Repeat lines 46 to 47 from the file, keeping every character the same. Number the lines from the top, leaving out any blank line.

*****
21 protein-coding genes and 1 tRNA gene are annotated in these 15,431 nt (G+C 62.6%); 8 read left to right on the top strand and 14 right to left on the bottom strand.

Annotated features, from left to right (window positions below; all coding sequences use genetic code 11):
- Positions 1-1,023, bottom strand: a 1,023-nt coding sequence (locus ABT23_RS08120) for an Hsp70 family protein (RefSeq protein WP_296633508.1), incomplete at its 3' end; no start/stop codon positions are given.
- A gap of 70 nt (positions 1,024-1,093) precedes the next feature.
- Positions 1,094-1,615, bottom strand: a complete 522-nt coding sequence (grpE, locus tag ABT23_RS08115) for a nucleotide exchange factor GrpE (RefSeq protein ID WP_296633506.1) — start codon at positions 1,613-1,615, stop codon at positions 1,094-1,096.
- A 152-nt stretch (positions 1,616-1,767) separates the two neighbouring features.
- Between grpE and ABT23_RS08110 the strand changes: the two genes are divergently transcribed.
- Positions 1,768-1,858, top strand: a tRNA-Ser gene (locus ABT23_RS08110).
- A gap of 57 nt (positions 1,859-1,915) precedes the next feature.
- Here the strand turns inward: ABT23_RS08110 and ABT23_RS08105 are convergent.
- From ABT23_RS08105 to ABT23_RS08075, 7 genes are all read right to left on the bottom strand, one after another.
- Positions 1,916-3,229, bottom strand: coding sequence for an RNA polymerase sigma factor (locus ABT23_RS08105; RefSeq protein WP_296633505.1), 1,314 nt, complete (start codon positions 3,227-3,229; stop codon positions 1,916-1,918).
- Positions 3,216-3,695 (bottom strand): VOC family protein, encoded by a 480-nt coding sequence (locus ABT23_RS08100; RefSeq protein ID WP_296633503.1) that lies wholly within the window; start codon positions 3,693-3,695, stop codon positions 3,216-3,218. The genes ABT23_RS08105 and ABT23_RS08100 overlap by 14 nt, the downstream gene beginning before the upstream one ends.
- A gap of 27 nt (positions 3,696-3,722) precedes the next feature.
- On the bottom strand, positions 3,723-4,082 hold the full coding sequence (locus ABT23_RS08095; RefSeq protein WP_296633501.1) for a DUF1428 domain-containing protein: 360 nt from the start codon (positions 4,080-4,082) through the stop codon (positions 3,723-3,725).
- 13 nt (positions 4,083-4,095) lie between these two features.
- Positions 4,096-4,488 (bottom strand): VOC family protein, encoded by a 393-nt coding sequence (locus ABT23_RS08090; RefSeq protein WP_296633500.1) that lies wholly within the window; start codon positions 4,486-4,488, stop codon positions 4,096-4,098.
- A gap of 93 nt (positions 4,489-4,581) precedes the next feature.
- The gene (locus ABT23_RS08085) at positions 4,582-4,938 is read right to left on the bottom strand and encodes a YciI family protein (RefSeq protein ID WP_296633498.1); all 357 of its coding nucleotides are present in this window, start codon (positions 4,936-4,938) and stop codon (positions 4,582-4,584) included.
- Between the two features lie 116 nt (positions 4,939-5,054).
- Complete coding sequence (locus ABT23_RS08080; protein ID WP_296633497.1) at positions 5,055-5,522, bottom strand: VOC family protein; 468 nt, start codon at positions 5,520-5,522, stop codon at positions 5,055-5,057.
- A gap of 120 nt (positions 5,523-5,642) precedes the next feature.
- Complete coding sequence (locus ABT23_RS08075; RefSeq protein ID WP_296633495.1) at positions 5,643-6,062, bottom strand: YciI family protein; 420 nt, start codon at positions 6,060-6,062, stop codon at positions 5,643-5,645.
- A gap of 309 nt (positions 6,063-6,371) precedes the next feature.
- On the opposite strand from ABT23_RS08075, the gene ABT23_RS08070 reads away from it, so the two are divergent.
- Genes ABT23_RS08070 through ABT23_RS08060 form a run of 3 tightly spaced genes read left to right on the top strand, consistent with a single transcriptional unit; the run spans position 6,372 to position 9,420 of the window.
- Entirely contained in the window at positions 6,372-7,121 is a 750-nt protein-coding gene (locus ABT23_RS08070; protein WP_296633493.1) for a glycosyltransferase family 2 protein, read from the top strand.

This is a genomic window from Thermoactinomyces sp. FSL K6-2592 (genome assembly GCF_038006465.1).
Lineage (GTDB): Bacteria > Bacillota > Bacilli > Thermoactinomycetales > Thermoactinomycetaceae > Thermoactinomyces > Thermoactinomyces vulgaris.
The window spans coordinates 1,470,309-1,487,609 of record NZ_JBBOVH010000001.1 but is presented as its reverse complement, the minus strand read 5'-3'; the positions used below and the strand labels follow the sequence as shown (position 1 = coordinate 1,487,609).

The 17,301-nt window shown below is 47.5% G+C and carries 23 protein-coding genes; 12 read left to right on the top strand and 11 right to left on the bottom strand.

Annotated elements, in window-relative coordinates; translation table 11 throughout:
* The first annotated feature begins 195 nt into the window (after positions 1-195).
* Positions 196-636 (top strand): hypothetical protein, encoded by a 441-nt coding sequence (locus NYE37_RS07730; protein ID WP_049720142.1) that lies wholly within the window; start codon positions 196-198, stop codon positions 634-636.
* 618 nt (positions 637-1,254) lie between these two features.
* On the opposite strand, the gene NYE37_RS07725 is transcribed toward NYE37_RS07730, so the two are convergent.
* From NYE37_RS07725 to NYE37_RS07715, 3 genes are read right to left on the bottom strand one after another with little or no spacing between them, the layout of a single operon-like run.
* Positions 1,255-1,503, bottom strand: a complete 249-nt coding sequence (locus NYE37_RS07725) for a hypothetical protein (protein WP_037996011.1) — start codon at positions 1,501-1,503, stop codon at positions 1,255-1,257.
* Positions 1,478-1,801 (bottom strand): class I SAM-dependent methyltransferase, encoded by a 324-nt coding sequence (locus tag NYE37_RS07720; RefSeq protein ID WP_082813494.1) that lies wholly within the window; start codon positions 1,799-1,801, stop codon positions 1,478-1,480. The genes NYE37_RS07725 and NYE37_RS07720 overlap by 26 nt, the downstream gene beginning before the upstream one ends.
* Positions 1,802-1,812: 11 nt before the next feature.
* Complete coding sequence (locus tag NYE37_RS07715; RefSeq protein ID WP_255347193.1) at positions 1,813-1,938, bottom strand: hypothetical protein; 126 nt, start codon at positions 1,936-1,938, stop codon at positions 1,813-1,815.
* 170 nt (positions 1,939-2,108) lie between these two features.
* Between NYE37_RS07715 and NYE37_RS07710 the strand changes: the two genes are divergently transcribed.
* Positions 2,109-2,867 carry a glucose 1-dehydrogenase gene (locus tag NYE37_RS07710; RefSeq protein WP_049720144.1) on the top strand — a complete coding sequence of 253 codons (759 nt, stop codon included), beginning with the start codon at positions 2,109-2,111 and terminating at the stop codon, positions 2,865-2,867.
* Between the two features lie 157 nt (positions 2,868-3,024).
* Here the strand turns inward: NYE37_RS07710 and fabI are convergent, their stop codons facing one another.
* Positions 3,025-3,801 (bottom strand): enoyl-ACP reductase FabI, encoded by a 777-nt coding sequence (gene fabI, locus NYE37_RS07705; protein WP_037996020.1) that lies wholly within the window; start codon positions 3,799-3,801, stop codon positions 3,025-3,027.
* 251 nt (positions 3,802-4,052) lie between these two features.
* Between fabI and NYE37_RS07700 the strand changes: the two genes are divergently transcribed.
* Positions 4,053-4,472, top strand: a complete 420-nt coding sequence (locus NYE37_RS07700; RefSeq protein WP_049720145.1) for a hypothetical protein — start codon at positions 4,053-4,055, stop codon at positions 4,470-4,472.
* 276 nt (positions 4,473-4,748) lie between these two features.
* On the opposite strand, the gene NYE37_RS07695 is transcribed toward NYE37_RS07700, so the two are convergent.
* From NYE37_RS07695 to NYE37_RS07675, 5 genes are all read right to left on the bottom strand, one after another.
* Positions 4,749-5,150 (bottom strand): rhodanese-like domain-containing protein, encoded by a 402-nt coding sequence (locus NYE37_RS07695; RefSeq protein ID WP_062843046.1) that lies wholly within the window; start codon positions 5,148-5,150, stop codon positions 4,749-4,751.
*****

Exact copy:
* Here the strand turns inward: NYE37_RS07710 and fabI are convergent, their stop codons facing one another.
* Positions 3,025-3,801 (bottom strand): enoyl-ACP reductase FabI, encoded by a 777-nt coding sequence (gene fabI, locus NYE37_RS07705; protein WP_037996020.1) that lies wholly within the window; start codon positions 3,799-3,801, stop codon positions 3,025-3,027.